I once saw someone die by jumping into a canal. The police reaction to this event was the opposite of fiction. In novels, the police rush to the scene, a battery of high-tech forensics is used, a pathologist is called and examines the body in situ, and all hands are on deck in professional, efficient manner. In my real-life example, they did not care. Less dramatic cases are treated with similar lack of interest - for example I was once knocked off my bike by a motorist turning right across me. He initially stopped to see how I was, then drove off. A witness wrote down his numberplate. I reported the incident to the police, but by the time I got home from the station about an hour later, there was a message on my answering machine saying that they could not trace the number so were closing the case. Some years later, I had a much more serious accident caused by a hit and run driver. The police were notorious by their absence. [I have had many positive experiences with the police over the years, but not so far as observing them trying to solve actual crimes.]
This is not good.
I had not realized how much I had in common with Ackroyd. He despises secularism, finds TV pundits revolting, and doesn't put any stock in self-expression. Bryan is right when he says that Ackroyd "buries himself alive in his subjects, fictional or nonfictional." That is why The Plato Papers and The Hosue of Dr. Dee are such good novels. His biography of Blake, by the way, is superb.
These American artists arrested an ideal and tranquil, yet momentary, glance at an aspect of this nation’s nature, perhaps as a measure of meditative pleasure, in much the same way Ralph Waldo Emerson recommended in his well-known essay, “Nature,” written in the late 1830s: “In the pleasure of nature a wild delight runs through the man, in spite of real sorrows. Nature says—he is my creature, and maugre all impertinent grief’s, he shall be glad with me. Not the sun or the summer alone, but every hour and season yields in tribute to delight, for every hour and change corresponds to and authorizes a different state of the mind, from breathless noon to grimmest midnight.”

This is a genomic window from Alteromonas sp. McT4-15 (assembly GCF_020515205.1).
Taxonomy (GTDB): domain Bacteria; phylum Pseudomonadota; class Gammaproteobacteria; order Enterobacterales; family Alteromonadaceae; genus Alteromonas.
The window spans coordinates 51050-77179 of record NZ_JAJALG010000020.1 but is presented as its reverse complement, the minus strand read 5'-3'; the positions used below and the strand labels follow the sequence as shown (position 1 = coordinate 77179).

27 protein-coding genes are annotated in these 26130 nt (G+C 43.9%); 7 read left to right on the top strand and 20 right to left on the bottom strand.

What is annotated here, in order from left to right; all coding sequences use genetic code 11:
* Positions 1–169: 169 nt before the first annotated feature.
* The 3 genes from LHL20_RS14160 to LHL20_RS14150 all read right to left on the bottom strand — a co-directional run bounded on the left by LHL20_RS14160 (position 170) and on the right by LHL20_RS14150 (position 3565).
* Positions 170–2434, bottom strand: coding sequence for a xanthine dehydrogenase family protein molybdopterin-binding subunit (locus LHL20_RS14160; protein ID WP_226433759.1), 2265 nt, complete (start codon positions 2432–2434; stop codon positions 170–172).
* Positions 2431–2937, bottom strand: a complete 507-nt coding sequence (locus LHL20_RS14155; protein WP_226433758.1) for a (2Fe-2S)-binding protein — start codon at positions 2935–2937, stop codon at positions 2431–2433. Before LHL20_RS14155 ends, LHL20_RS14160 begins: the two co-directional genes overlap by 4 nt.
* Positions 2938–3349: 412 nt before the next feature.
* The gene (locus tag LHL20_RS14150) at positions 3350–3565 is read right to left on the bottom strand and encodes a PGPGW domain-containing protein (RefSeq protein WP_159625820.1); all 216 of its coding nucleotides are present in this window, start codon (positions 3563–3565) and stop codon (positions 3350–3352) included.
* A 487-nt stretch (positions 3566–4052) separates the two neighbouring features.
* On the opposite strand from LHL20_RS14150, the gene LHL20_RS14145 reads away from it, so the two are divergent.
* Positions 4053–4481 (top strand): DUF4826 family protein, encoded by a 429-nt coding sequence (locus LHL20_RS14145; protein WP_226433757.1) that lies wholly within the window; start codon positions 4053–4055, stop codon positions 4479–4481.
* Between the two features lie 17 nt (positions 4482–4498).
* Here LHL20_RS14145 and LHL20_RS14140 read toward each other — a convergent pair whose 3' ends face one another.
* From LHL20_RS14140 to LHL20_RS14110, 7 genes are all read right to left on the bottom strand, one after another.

David Hinton has been translating Chinese poetry for more than a decade. His new anthology gives us, for the first, best time, the sweep of this tradition in excellent English poetry. As Hinton writes, this may be the longest unbroken literary tradition that exists, starting around at least 1400 B.C. and still going. We know Chinese poetry through the efforts of Pound, who helped supercharge modern poetry. It should be said, though - someone has to say it - that Pound's renderings of Chinese verse were idiosyncratic and, in some respects, misleading.Hinton's are neither
Saturday, March 21, 2009
Well, it would be a good idea if those in the humanities had a better grasp of science and if those in the sciences were better acquainted with the humanities, especially philosophy. My principal objection to The God Delusion wasn't that it argued against the existence of God, but that it argued against it so incompetently.
He developed a carapace of layers of wit, laid down like sheets of armour to protect his inner weaknesses. According to Mitchell, the three principal concerns of his life were Greece, poetry, and sex. A chapter is devoted to each of these themes, and we learn how in each area Bowra met with profound disappointment.